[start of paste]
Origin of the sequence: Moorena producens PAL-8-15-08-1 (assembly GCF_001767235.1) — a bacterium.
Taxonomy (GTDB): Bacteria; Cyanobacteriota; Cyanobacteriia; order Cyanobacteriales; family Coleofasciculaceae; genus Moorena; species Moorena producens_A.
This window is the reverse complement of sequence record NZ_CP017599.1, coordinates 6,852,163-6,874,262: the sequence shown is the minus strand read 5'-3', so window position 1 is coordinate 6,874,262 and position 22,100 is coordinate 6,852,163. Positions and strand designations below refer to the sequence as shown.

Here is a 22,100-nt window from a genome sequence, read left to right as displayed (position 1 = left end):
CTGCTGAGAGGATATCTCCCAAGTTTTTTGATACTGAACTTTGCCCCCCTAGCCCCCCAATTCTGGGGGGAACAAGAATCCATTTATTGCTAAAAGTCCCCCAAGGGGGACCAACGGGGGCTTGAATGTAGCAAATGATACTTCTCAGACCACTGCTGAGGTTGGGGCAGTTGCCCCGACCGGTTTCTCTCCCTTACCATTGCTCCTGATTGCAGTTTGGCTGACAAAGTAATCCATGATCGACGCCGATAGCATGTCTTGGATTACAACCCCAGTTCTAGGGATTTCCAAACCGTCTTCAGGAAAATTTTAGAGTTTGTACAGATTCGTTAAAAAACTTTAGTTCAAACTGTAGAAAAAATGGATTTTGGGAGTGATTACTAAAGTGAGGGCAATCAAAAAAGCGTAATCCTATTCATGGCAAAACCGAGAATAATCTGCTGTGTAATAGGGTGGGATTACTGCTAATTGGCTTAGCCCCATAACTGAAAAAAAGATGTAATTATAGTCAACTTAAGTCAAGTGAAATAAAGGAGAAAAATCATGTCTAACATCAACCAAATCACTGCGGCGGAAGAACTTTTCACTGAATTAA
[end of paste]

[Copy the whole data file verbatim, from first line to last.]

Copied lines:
Origin of the sequence: Moorena producens PAL-8-15-08-1 (assembly GCF_001767235.1) — a bacterium.
Taxonomy (GTDB): Bacteria; Cyanobacteriota; Cyanobacteriia; order Cyanobacteriales; family Coleofasciculaceae; genus Moorena; species Moorena producens_A.
This window is the reverse complement of sequence record NZ_CP017599.1, coordinates 6,852,163-6,874,262: the sequence shown is the minus strand read 5'-3', so window position 1 is coordinate 6,874,262 and position 22,100 is coordinate 6,852,163. Positions and strand designations below refer to the sequence as shown.

Here is a 22,100-nt window from a genome sequence, read left to right as displayed (position 1 = left end):
CTGCTGAGAGGATATCTCCCAAGTTTTTTGATACTGAACTTTGCCCCCCTAGCCCCCCAATTCTGGGGGGAACAAGAATCCATTTATTGCTAAAAGTCCCCCAAGGGGGACCAACGGGGGCTTGAATGTAGCAAATGATACTTCTCAGACCACTGCTGAGGTTGGGGCAGTTGCCCCGACCGGTTTCTCTCCCTTACCATTGCTCCTGATTGCAGTTTGGCTGACAAAGTAATCCATGATCGACGCCGATAGCATGTCTTGGATTACAACCCCAGTTCTAGGGATTTCCAAACCGTCTTCAGGAAAATTTTAGAGTTTGTACAGATTCGTTAAAAAACTTTAGTTCAAACTGTAGAAAAAATGGATTTTGGGAGTGATTACTAAAGTGAGGGCAATCAAAAAAGCGTAATCCTATTCATGGCAAAACCGAGAATAATCTGCTGTGTAATAGGGTGGGATTACTGCTAATTGGCTTAGCCCCATAACTGAAAAAAAGATGTAATTATAGTCAACTTAAGTCAAGTGAAATAAAGGAGAAAAATCATGTCTAACATCAACCAAATCACTGCGGCGGAAGAACTTTTCACTGAATTAA